An EY/St Gallen study of the 500 largest family-owned business globally shows that US enterprises are dominating. But the success of family run firms doesn't always run linear to economic growth; it is more about resilience and longevity, the authors maintain.
Findings of the 2021 Family Business Index published this week reveal that the 500 largest family-owned businesses globally generate $7.3 trillion in revenues, employ 24 million people across 45 jurisdictions and have proven highly resilient to the economic and social effects of the pandemic.
Family-owned business in mainland China, Hong Kong, Taiwan, Japan and South Korea accounted for the lion’s share of Asia-Pacific revenue generating $835 billion. But this was dwarfed by the $2.5 trillion generated by family businesses in the Americas, with US businesses collectively contributing 81 per cent of revenue for the region.
Seven out of the 10 biggest family businesses globally are from the US, including Walmart, Berkshire Hathaway and Ford.
The index, compiled jointly by EY and researchers at the University of St Gallen in Switzerland, offers insights into how these large enterprises stack up against their corporate non-family owned counterparts; and is a useful resource for wealth managers as caretakers of much of this private family wealth.
Germany ranked second after the US, home to 16 per cent of firms on the index, including two of the largest, Schwarz Group and BMW. This reflects the strength of the German economy and the fact that 90 per cent of German businesses are family owned, according to the Foundation for Family Businesses.
European-based companies were not surprisingly leading on ESG adoption. Of the 50 per cent of family-owned businesses globally that reported following ESG metrics in their business practices, roughly half were in EMEA countries, with less than a third from the Americas and a fifth from Asia-Pacific.
"Privately owned family enterprises using ESG metrics to manage but not report on their businesses are missing an opportunity to attract talent, win customers and grow future revenues," the report said.
Many of the businesses operate in traditional consumer or manufacturing sectors, with the majority founded well before online technology, telecommunications and finanical services became dominant. Japan's Takenaka Corporation, founded four centuries ago, is the oldest family business in the Index.
Putting meat on the phrase "built to last," a third of the family businesses on the index are over 100 years old, generating $2.1 trillion in revenues. This chart shows how they divide.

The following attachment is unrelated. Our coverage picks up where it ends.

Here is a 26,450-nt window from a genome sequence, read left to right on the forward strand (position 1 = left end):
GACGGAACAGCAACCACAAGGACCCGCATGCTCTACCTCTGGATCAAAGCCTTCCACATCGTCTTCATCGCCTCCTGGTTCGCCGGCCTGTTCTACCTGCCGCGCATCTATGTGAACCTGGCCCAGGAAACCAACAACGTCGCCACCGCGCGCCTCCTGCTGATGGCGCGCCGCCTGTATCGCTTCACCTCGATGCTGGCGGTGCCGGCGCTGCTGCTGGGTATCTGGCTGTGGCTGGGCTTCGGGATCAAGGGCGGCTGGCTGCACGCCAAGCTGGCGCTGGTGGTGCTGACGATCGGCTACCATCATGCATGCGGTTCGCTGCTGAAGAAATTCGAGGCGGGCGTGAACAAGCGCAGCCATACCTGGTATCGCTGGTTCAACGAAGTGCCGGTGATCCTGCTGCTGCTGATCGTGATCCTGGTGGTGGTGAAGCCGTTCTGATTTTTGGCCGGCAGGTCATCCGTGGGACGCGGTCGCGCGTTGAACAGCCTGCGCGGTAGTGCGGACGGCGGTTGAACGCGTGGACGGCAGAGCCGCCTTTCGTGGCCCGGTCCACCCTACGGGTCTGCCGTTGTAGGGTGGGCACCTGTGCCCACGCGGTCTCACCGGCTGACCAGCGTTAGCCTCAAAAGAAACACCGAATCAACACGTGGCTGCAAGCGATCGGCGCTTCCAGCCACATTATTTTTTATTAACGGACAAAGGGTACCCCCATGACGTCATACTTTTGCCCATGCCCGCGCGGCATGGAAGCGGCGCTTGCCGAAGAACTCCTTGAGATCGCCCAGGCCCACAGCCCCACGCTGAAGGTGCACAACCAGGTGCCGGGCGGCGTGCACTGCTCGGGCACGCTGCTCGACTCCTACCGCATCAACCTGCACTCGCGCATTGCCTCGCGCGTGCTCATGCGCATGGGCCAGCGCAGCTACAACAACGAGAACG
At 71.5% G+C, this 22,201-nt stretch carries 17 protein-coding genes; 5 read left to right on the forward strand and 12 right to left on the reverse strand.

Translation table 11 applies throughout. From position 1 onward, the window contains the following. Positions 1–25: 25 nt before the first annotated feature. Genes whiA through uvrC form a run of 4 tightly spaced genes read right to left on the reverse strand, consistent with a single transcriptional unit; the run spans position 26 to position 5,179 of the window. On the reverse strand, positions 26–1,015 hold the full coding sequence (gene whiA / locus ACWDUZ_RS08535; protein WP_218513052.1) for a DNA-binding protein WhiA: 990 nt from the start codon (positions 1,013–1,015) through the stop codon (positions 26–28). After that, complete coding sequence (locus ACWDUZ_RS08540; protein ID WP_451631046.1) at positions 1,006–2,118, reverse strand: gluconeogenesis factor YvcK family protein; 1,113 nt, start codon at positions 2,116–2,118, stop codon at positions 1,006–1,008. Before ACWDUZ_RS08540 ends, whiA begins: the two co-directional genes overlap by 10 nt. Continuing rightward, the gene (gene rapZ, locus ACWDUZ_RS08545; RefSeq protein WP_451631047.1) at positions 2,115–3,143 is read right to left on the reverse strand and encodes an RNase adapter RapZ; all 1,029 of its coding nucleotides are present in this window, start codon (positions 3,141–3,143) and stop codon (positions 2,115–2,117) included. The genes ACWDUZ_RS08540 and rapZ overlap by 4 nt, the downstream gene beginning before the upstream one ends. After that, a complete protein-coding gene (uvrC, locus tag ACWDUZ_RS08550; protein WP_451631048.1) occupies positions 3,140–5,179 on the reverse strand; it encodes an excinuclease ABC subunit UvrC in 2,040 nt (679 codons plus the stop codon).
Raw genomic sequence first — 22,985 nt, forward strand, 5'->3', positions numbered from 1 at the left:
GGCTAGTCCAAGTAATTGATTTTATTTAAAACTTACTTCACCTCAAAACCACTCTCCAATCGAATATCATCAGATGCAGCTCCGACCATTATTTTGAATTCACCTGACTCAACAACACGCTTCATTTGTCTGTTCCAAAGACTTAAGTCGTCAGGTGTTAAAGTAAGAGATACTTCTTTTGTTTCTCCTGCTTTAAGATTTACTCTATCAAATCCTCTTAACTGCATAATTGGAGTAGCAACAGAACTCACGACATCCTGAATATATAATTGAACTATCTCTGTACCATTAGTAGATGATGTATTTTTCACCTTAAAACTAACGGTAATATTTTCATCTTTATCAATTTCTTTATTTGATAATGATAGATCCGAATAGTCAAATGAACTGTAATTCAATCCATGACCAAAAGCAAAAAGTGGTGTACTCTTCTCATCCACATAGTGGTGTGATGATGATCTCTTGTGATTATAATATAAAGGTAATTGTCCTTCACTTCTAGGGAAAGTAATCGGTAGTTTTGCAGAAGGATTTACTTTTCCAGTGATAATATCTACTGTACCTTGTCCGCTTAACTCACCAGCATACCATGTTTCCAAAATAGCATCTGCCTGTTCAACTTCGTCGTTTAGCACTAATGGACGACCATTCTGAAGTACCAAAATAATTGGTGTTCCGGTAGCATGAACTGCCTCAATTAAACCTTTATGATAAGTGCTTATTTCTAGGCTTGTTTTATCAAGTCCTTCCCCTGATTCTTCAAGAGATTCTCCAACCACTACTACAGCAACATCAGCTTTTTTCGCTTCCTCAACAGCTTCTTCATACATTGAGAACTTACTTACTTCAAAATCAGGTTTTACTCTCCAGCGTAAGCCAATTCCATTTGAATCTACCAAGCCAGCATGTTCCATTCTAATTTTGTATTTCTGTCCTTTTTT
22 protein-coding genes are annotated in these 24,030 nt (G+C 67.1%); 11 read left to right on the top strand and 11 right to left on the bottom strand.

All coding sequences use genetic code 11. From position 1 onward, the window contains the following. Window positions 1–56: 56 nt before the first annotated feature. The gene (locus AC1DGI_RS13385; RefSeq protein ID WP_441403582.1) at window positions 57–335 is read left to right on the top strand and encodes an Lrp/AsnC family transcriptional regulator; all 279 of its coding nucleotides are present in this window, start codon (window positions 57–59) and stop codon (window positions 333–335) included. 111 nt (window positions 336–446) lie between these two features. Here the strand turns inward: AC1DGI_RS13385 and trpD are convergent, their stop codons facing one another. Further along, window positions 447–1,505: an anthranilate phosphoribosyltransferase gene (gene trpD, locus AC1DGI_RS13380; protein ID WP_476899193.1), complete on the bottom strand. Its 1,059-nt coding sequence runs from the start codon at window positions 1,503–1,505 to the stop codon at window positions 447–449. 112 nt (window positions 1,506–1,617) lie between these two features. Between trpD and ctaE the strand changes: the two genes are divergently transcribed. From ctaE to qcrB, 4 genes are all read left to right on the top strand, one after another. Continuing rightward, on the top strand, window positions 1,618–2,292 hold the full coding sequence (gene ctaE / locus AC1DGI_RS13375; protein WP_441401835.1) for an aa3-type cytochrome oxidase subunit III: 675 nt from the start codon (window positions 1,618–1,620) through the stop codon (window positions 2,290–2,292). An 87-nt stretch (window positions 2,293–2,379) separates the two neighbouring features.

The report suggests that while the Asian economies are growing fast, family enterprises in the index should be viewed separately from that growth.
"The change of share of companies represented in the index between Asia, Europe and the Americas is not linear to the economy. Their growth is slow and steady, it’s about wealth accumulation," co-author Helena Robertsson from EY, said. "For example, from 2017 to 2021, there has been about a 12 per cent increase in family enterprises represented on the Index from the APAC region – a modest increase, but nothing out of the ordinary. While the growth to date has been consistent with what we’ve seen over the years, it will be an interesting region to watch in the future," she said.
This chart shows family business breakdown by industry.
On governance and ways family firms are responding to stakeholder pressures to better reflect the times, EY research showed that the average family business board member is 61; and eight out of 10 businesses reported having no family members under 40 represented on the board.
However, the number of females on boards is rising, reaching 31 per cent in 2021, the report said. But only 5 per cent of businesses – just 27 of the 500 listed – had a female CEO. Female leaders of Fortune Global 500 companies fair little better at 8 per cent.
Of the companies that do have female directors, 54 per cent are from Europe, 30 per cent from the Americas, and just 13 per cent from Asia-Pacific.
"Gender diversity at both board and management level will continue to be an issue family businesses will need to address. The Nasdaq recently set diversity rules for listed companies requiring at least two diverse directors, at least one of whom identifies as female, to be appointed at board level. And investors have made diversity a priority and are prepared to use their voting power to drive progress," the report said.
In subtle and less subtle ways the figures represent how family enterprises are taking opportunities to diversify and encourage next generation expertise into the business to keep it vibrant and relevant.
"As wealth grows over generations, the challenges business families face become more complicated. This increasingly requires a professionalized approach to portfolio and asset management. Families are also engaging more non-family directors on boards and top management roles," co-author and assistant professor from the Center for Family Business at the University of St Gallen, Josh Wei-Jun Hsueh, said.
Robertsson says the stories of those represented on the index have a lot to do with resilience.
"When looking at data from past indexes, you’ll see that actually not much has changed for these companies. This is to be expected. Family-owned enterprises are cornerstones of the economy for a reason: their focus on legacy enables them to survive in a unique way. Many of the organizations on the Index are 100+ years old, having survived world wars, other global epidemics and now the COVID-19 pandemic. I expect when we take another look in two years, those on this Index will continue to be thriving."